This update is a public document and information in it can be used for any purpose. The Project is a multi-agency cooperative effort among the Arizona Game and Fish Department (AGFD), USDA Forest Service (USFS), USDA-Animal and Plant Health Inspection Service, Wildlife Services (USDA-APHIS WS), U.S. Fish and Wildlife Service USFWS) and the White Mountain Apache Tribe (WMAT).
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PHOENIX — An annual survey of the Mount Graham red squirrel recently revealed a slight decline in the number of the endangered squirrels in the Pinaleño Mountains in southeastern Arizona.
The survey conducted jointly by the Arizona Game and Fish Department, Coronado National Forest, U.S. Fish and Wildlife Service and the University of Arizona estimated 252 squirrels. The survey is a decrease of 11 squirrels from the 2015 estimate of 263.
“While we’d prefer to see squirrel populations continually grow, it’s not uncommon for them to fluctuate considerably from year to year,” said Tim Snow, AZGFD terrestrial wildlife specialist. “At this point, we aren’t immediately concerned with the lower squirrel numbers. We remain optimistic that our efforts are working to ensure the population has the best opportunity to flourish in the future.”
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Mexican Wolf Reintroduction Project
MEXICAN WOLF UPDATE - October 2016
Arizona Game and Fish Department
The following is a summary of Mexican Wolf Reintroduction Project (Project) activities in the Mexican Wolf Experimental Population Area (MWEPA) in Arizona, including the Fort Apache Indian Reservation (FAIR), San Carlos Apache Reservation (SCAR), and New Mexico. Additional Project information can be obtained by calling (928) 339-4329 or toll free at (888) 459-9653, or by visiting the Arizona Game and Fish Department website at http://www.azgfd.gov/wolf or by visiting the U.S. Fish and Wildlife Service website at http://www.fws.gov/southwest/es/mexicanwolf. Past updates may be viewed on either website, or interested parties may sign up to receive this update electronically.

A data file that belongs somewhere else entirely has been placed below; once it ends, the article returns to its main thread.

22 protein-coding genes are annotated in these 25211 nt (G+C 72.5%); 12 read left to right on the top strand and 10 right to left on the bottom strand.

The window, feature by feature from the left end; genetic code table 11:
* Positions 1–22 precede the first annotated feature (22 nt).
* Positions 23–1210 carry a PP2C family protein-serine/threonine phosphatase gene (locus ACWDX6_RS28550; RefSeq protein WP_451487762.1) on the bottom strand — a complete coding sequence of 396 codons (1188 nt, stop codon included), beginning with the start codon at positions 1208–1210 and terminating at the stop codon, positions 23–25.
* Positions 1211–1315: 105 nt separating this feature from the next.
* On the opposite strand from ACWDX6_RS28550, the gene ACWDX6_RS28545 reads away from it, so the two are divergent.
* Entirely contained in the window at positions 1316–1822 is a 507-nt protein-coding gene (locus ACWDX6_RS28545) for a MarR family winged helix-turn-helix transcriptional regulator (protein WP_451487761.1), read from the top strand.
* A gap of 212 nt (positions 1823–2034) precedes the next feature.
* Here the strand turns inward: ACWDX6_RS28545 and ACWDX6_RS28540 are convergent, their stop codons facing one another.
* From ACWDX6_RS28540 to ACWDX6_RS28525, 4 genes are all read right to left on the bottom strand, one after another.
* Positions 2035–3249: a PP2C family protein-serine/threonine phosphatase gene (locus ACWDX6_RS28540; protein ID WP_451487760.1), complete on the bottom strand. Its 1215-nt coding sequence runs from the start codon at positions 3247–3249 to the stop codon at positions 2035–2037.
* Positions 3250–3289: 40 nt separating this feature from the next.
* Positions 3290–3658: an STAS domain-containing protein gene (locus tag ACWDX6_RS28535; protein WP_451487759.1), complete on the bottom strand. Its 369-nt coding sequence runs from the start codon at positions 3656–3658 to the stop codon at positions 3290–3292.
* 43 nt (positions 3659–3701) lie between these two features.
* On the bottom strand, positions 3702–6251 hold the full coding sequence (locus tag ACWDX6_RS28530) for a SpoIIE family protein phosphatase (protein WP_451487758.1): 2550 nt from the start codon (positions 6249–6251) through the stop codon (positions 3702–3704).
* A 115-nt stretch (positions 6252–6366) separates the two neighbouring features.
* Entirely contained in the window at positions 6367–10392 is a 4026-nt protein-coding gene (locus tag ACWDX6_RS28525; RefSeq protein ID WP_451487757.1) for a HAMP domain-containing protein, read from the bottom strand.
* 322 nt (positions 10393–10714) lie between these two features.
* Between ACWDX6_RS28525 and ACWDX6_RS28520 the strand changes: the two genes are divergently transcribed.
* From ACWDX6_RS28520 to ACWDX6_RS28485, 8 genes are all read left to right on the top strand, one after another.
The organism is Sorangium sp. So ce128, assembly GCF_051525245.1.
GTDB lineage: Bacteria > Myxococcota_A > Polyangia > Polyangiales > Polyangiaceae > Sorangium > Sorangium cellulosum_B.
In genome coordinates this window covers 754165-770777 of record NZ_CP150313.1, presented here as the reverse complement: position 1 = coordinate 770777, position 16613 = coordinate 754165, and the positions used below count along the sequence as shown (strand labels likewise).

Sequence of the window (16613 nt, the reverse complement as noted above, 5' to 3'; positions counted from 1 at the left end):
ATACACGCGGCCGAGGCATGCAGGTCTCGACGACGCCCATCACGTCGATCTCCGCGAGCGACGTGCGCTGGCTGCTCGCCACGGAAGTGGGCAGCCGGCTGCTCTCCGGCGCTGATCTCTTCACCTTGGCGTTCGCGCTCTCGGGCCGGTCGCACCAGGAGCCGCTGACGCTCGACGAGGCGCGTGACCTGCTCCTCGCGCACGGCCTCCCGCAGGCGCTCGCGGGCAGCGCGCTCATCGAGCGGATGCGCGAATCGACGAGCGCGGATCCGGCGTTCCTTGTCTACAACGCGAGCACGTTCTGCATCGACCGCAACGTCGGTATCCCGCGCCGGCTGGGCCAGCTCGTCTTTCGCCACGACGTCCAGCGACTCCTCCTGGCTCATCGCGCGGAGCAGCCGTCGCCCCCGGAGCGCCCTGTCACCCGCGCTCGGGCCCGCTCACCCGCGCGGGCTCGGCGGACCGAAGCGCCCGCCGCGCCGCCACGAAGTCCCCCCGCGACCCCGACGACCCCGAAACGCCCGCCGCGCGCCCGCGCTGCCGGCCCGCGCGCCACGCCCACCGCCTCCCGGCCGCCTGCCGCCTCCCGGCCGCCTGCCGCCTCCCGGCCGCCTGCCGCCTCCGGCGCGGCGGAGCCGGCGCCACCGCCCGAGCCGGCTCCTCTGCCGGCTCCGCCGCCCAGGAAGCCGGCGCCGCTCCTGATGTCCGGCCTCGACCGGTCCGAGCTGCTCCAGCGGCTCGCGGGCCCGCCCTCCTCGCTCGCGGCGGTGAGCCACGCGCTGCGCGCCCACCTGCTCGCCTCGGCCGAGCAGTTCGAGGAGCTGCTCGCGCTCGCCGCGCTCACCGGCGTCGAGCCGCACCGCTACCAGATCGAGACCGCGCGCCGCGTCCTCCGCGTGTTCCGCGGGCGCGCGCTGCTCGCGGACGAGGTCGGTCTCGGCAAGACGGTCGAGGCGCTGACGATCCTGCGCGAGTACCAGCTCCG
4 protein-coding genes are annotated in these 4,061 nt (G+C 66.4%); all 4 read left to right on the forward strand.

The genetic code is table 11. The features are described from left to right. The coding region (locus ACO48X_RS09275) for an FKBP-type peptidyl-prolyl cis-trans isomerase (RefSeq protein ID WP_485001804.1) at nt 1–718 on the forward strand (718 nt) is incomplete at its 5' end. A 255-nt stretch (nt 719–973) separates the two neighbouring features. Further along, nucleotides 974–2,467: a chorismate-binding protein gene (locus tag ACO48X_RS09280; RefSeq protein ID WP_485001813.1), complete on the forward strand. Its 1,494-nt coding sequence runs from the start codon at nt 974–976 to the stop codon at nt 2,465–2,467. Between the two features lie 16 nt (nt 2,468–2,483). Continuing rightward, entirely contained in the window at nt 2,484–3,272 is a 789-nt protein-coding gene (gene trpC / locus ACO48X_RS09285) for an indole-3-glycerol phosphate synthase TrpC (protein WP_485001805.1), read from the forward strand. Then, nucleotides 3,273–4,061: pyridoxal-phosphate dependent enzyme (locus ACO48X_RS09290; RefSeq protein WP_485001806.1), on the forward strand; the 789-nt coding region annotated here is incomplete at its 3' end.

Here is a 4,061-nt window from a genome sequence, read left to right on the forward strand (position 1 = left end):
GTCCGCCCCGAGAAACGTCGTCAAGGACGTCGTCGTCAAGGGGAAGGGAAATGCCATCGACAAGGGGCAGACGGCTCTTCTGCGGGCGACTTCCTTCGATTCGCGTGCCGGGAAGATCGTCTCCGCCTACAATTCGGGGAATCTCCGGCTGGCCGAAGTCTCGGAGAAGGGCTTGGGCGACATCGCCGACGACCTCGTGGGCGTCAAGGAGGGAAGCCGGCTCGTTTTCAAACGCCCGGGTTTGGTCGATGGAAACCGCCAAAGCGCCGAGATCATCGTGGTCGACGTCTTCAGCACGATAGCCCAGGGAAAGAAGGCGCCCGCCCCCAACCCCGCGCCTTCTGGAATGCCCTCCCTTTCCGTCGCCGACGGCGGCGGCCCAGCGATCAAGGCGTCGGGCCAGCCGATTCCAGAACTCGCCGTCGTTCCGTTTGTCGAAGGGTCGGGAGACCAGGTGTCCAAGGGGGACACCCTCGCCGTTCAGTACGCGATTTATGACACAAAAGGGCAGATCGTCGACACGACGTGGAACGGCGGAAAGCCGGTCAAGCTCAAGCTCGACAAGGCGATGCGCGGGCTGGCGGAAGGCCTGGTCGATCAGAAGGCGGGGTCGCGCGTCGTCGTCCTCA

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|The Arizona Game and Fish Department and our Wolf Team partners have had success placing captive-born wolf pups with wild packs to raise as their own. The practice, known as cross-fostering, helps to bolster the genetic diversity of wild wolf packs.|
Mexican wolf recovery program finds evidence of cross-fostering success
In their native habitat of the southwestern United States, the success of cross-fostered pups among the Mexican wolf population is being documented due to dedicated and collaborative efforts among several agencies and organizations, including the Arizona Game and Fish Department, the Chicago Zoological Society (CZS), the Endangered Wolf Center (EWC), and the U.S. Fish and Wildlife Service (USFWS). The organizations are working together to reintroduce the species to its native habitat in the American Southwest and Mexico.
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Order resolves AZGFD lawsuit against U.S. Fish and Wildlife Service
PHOENIX — An Arizona judge has approved a settlement agreement in a lawsuit filed by the Arizona Game and Fish Department and the Arizona Attorney General’s Office against the Department of the Interior and the U.S. Fish and Wildlife Service for failing to develop a new recovery plan for the endangered Mexican wolf.
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